Yes, those graduation stats are surprisingly low, but what are we to make of it?
Suppose we learned that two-thirds of the viewers who tuned into some TV program changed the channel or turned it off before it was over. Would that be an indictment of the viewers? Of the program? Maybe we’d just say the program didn’t match the interests of most of the audience. No indictments needed.
With college education, some American students are very eager, disciplined learners. They all graduate. Many others, however, are indifferent or even mildly hostile to academic pursuits and have gone to college only because of pressure from parents and guidance counselors, and the widespread notion that if you don’t get a degree you’ll never get a good job. After a semester or two, many of those kids change their minds.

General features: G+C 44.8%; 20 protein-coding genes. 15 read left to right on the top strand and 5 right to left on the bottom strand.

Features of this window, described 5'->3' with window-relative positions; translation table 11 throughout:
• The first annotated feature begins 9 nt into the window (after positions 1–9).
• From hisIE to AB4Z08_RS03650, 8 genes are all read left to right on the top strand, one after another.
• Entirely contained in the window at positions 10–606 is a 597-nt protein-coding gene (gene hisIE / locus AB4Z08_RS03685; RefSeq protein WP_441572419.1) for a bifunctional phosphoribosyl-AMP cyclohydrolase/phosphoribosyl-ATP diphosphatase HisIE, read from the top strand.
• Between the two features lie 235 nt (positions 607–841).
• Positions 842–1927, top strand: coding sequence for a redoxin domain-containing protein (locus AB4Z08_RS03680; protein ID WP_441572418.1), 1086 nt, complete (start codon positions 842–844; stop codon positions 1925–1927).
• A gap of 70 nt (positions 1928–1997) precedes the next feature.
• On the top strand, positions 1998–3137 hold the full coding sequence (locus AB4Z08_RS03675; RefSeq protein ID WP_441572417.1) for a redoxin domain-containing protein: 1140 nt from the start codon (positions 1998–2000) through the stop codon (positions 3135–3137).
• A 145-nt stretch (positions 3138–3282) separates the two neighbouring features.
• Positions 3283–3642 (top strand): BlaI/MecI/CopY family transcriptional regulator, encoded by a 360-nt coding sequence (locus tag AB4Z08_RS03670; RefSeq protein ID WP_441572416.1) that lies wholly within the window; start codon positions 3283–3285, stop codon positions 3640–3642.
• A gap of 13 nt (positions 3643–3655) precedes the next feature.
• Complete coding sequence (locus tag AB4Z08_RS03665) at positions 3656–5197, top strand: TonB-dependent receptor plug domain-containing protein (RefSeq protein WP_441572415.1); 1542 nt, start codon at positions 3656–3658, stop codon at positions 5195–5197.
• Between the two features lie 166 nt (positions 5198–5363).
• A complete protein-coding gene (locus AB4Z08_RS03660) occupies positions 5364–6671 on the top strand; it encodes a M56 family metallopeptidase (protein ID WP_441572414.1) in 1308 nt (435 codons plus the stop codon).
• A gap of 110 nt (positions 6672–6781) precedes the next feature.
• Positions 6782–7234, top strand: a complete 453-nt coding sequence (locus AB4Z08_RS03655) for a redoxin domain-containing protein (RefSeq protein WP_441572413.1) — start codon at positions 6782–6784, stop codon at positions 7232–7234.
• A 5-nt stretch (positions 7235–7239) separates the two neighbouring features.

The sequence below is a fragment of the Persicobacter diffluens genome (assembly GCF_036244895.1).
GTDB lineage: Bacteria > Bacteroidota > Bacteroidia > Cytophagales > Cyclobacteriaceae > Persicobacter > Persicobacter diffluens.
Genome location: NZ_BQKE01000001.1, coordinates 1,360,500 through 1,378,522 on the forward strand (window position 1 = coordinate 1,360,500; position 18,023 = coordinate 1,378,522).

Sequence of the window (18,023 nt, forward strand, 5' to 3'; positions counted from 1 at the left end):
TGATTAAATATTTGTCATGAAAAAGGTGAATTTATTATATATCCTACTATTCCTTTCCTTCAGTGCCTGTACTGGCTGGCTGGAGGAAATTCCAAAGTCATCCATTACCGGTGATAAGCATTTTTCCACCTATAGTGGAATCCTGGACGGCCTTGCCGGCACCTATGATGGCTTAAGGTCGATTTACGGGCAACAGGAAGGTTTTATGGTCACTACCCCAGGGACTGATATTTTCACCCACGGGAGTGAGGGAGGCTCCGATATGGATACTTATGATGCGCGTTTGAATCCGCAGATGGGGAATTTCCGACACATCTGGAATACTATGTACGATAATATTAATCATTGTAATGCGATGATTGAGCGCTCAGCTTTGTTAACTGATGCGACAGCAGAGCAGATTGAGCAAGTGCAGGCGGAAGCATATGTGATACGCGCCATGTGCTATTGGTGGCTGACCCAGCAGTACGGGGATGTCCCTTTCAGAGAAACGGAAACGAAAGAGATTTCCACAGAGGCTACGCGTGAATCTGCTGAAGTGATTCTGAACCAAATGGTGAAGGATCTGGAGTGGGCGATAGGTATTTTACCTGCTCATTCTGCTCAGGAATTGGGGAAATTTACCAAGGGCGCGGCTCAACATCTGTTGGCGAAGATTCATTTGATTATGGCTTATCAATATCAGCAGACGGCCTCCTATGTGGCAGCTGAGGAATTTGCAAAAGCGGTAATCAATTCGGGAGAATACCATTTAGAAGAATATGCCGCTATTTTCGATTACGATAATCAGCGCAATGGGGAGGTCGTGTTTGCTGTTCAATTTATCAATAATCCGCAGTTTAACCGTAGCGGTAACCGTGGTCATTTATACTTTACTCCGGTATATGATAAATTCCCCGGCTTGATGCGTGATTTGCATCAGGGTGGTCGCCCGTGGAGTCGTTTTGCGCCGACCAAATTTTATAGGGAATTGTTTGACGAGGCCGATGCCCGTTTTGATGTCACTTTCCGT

The temptation is to think,”Isn’t it a shame so many don’t graduate?”, but perhaps it would be worse if those students spent even more time and money doing something they aren’t interested in. Let’s not assume that every student benefits from accumulating enough credits to get the degree.